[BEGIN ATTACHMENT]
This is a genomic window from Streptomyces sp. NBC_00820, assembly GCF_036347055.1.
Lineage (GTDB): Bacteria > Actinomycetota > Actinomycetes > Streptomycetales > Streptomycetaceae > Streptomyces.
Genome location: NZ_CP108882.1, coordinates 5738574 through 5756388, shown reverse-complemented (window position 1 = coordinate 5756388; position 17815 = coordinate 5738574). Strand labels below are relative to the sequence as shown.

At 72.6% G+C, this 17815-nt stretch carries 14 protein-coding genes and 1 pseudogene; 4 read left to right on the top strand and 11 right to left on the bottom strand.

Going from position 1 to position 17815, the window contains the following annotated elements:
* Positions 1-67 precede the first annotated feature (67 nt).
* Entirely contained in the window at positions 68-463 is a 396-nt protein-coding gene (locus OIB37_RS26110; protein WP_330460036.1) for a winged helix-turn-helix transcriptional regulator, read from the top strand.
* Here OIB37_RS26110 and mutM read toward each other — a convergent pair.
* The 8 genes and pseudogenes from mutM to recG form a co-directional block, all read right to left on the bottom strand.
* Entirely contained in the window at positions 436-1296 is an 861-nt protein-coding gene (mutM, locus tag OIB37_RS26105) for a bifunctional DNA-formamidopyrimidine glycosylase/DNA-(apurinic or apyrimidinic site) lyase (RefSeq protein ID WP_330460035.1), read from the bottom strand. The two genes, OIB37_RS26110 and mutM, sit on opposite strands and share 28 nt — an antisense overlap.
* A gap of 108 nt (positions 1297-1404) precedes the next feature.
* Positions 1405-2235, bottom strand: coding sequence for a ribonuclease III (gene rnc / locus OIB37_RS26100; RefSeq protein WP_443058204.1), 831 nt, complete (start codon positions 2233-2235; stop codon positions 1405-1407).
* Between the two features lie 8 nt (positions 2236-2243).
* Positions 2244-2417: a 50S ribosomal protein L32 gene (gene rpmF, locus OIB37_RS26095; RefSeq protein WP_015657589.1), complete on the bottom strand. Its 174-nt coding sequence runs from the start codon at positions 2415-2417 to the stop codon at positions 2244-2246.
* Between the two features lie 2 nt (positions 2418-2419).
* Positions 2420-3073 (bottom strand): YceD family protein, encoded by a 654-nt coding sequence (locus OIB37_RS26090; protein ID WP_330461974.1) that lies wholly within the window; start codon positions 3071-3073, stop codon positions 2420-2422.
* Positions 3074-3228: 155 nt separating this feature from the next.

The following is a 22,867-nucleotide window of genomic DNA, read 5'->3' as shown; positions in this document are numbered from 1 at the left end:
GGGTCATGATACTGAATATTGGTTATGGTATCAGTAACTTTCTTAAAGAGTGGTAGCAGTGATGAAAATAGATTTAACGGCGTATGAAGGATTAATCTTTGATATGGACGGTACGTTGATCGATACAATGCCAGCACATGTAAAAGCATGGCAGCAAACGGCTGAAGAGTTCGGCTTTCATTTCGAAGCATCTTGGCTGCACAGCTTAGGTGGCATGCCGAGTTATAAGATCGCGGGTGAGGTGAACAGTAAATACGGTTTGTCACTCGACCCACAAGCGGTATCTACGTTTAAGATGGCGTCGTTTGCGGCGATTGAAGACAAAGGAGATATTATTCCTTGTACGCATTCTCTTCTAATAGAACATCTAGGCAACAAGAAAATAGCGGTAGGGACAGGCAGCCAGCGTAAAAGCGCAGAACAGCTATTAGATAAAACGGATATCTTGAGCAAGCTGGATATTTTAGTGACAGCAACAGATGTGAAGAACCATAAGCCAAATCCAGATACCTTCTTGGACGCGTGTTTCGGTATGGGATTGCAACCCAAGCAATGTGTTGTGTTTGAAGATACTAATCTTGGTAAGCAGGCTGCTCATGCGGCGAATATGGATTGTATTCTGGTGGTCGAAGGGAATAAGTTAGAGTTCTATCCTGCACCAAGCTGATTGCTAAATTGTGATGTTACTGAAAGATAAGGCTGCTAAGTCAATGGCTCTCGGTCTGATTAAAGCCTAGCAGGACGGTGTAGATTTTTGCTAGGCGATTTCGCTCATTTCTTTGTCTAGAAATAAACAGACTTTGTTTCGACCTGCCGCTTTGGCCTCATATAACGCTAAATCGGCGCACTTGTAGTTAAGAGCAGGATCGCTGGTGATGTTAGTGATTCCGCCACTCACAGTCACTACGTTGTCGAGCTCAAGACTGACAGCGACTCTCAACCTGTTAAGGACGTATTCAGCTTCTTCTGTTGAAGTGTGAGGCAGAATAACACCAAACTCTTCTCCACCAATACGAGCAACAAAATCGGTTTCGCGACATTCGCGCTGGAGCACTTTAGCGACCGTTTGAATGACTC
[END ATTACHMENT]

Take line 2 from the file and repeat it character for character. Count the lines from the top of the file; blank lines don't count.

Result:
Lineage (GTDB): Bacteria > Actinomycetota > Actinomycetes > Streptomycetales > Streptomycetaceae > Streptomyces.